Shifts in Pet Owner Demographics
Shifting demographic trends among pet owners bring new attitudes toward pet care with them. If you approach today’s veterinary clients the same as you did 10 or even five years ago, don’t be surprised to see drops in the level of consent, cooperation and loyalty you receive.
Even things you consider standard practice may be up for grabs. Unlike earlier generations of clients, younger pet owners are less likely to:
- Give consent for veterinary teams to take pets out of the exam room for routine tasks like blood draws
- Agree to feed a recommended diet long term because of lower brand loyalty and higher willingness to give new products a try
- Keep scheduled appointments
Missed appointments? Alisa Agozzino, PhD, APR, associate professor of public relations at Ohio Northern University, says, “From what I have observed in the classroom and working with Millennials, as a whole, they tend to not hold appointments or commitments with authority. There is no remorse for having to cancel/reschedule last minute and potentially putting others out because of their lack of follow through.”
So, if you start seeing a higher number of missed or cancelled appointments, that may be why.
Client education only gets you so far in aligning pet owner expectations and behaviors with practice norms. At some point, veterinary professionals will need to address the ways these shifts affect daily practice.
Adjusting to new demands
Take the university where Agozzino works as an example. In addition to service dogs, the university now allows emotional support animals that meet the school’s emotional support animal policy.
I spend quite a bit of time on university campuses for higher-ed work I do, and I can tell you that colleges and universities are not exactly nimble organizations when it comes to changes in norms and protocols. And, yet, the demand from students for emotional support animal access—to campus housing, to classrooms and such—drives changes in these pet policies.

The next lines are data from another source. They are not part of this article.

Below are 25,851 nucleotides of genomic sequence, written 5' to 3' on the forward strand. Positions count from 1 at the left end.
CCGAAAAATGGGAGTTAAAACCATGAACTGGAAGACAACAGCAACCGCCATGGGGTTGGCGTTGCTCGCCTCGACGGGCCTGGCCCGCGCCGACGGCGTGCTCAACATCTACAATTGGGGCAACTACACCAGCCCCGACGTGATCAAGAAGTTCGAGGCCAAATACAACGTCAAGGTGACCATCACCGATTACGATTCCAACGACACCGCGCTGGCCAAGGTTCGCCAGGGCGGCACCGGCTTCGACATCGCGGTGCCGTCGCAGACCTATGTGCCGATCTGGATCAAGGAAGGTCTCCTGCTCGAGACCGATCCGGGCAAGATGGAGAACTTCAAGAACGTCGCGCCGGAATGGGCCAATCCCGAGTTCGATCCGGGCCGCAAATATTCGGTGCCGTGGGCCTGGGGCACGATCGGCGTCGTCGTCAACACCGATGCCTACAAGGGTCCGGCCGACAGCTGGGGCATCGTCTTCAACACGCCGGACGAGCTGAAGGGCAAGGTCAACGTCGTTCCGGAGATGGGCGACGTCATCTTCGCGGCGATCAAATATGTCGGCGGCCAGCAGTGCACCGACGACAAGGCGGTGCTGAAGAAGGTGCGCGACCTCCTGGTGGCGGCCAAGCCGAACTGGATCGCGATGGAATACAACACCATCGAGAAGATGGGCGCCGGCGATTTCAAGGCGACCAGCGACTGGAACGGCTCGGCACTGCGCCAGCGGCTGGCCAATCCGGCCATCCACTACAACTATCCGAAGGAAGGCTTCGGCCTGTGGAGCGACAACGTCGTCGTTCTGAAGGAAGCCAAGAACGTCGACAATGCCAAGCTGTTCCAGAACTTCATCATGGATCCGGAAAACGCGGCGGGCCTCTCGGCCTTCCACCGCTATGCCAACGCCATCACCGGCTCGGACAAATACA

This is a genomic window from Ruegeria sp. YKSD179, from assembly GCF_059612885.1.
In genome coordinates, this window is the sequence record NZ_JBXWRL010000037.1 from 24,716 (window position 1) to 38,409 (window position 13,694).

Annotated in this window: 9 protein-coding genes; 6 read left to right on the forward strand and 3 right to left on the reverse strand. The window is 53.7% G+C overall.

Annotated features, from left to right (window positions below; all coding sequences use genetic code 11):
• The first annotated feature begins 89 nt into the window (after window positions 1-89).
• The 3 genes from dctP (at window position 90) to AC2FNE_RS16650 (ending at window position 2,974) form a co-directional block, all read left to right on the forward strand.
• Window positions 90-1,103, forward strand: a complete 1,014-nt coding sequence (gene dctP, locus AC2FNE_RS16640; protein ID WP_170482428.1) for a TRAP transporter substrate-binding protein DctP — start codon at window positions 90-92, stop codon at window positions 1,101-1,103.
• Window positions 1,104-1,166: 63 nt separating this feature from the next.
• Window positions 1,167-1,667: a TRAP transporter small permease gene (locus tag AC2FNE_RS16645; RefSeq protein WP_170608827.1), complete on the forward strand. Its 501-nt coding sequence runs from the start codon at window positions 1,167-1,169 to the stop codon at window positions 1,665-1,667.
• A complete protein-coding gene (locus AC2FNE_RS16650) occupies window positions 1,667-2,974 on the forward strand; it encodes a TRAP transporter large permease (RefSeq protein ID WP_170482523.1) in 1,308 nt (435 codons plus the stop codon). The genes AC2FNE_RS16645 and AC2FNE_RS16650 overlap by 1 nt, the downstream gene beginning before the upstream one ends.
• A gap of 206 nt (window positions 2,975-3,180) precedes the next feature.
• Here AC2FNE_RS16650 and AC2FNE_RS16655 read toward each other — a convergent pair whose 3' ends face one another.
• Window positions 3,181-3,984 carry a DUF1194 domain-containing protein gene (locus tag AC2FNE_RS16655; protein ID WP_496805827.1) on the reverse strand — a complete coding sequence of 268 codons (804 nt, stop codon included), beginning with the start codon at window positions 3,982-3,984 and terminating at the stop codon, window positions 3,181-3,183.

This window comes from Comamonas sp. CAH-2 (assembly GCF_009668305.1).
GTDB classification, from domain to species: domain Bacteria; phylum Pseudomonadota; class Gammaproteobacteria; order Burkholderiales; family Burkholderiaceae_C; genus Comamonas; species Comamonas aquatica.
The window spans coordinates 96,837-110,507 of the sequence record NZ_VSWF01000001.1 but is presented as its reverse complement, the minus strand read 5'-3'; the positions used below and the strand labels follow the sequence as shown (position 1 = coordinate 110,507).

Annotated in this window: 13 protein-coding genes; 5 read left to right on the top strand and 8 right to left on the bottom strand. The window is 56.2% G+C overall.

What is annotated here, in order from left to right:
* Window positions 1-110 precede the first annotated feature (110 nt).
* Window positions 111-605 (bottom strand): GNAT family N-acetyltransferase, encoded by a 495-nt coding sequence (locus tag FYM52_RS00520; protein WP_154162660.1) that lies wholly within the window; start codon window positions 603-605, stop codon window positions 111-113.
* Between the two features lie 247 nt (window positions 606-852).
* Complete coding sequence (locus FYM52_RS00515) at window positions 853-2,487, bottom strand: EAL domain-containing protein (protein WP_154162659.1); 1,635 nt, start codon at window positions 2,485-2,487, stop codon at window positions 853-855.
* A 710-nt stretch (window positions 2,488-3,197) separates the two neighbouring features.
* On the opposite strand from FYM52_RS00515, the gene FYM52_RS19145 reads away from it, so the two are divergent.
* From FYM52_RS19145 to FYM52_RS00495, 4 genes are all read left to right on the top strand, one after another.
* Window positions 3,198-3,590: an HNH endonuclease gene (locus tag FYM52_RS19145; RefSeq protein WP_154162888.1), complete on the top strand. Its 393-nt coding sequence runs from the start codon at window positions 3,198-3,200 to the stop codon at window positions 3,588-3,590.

“From an educator’s point of view,” Agozzino says, “I've witnessed more animals in the classroom this year than ever before.”
What’s coming next
If you don’t already have a plan to find, monitor and respond to changing pet owner demographics, now is the time to get busy. What’s that saying? An ounce of proactive effort prevents a pounding headache from frustration?
While a higher percentage of people ages 45–54 own pets (57.4%), Millennials—ages 18–34—make up the largest number of pet owners1 simply because they are the largest living generation.2
They also tend to be more diverse racially, with the largest number identifying as multiracial.3 We see this, in part, from a 6 percent jump in dog and cat ownership in minority households from 2012–2016, representing an addition of 800,000 minority households as pet owners.4